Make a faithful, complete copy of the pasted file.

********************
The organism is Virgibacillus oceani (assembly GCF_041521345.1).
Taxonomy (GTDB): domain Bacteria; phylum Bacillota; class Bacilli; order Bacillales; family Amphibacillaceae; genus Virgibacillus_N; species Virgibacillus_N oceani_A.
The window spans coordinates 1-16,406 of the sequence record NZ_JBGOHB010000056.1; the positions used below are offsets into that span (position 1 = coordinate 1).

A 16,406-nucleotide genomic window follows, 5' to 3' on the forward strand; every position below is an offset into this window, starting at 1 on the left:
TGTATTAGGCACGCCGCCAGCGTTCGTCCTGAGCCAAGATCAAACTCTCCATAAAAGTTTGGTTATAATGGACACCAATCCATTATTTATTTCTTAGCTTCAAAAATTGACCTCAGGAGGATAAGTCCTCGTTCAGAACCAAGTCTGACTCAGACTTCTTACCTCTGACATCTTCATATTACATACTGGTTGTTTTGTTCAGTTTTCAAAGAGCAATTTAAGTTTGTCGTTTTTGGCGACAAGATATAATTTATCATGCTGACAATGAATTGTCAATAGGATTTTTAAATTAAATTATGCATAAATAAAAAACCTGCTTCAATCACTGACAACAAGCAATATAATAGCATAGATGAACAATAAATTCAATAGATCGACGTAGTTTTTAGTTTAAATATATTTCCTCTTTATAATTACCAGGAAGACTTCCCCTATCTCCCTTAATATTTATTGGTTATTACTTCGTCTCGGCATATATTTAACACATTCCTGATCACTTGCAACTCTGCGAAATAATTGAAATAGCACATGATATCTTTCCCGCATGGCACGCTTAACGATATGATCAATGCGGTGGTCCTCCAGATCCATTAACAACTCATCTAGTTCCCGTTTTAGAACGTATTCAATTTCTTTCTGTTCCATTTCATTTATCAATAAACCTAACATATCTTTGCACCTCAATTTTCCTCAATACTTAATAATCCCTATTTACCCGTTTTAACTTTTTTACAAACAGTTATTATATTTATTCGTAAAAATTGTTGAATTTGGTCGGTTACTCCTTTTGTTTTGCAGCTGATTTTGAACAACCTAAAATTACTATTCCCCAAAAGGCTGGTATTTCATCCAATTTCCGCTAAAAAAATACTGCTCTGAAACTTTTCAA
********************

The organism is Virgibacillus oceani (assembly GCF_041521345.1).
Taxonomy (GTDB): domain Bacteria; phylum Bacillota; class Bacilli; order Bacillales; family Amphibacillaceae; genus Virgibacillus_N; species Virgibacillus_N oceani_A.
The window spans coordinates 1-16,406 of the sequence record NZ_JBGOHB010000056.1; the positions used below are offsets into that span (position 1 = coordinate 1).

A 16,406-nucleotide genomic window follows, 5' to 3' on the forward strand; every position below is an offset into this window, starting at 1 on the left:
TGTATTAGGCACGCCGCCAGCGTTCGTCCTGAGCCAAGATCAAACTCTCCATAAAAGTTTGGTTATAATGGACACCAATCCATTATTTATTTCTTAGCTTCAAAAATTGACCTCAGGAGGATAAGTCCTCGTTCAGAACCAAGTCTGACTCAGACTTCTTACCTCTGACATCTTCATATTACATACTGGTTGTTTTGTTCAGTTTTCAAAGAGCAATTTAAGTTTGTCGTTTTTGGCGACAAGATATAATTTATCATGCTGACAATGAATTGTCAATAGGATTTTTAAATTAAATTATGCATAAATAAAAAACCTGCTTCAATCACTGACAACAAGCAATATAATAGCATAGATGAACAATAAATTCAATAGATCGACGTAGTTTTTAGTTTAAATATATTTCCTCTTTATAATTACCAGGAAGACTTCCCCTATCTCCCTTAATATTTATTGGTTATTACTTCGTCTCGGCATATATTTAACACATTCCTGATCACTTGCAACTCTGCGAAATAATTGAAATAGCACATGATATCTTTCCCGCATGGCACGCTTAACGATATGATCAATGCGGTGGTCCTCCAGATCCATTAACAACTCATCTAGTTCCCGTTTTAGAACGTATTCAATTTCTTTCTGTTCCATTTCATTTATCAATAAACCTAACATATCTTTGCACCTCAATTTTCCTCAATACTTAATAATCCCTATTTACCCGTTTTAACTTTTTTACAAACAGTTATTATATTTATTCGTAAAAATTGTTGAATTTGGTCGGTTACTCCTTTTGTTTTGCAGCTGATTTTGAACAACCTAAAATTACTATTCCCCAAAAGGCTGGTATTTCATCCAATTTCCGCTAAAAAAATACTGCTCTGAAACTTTTCAA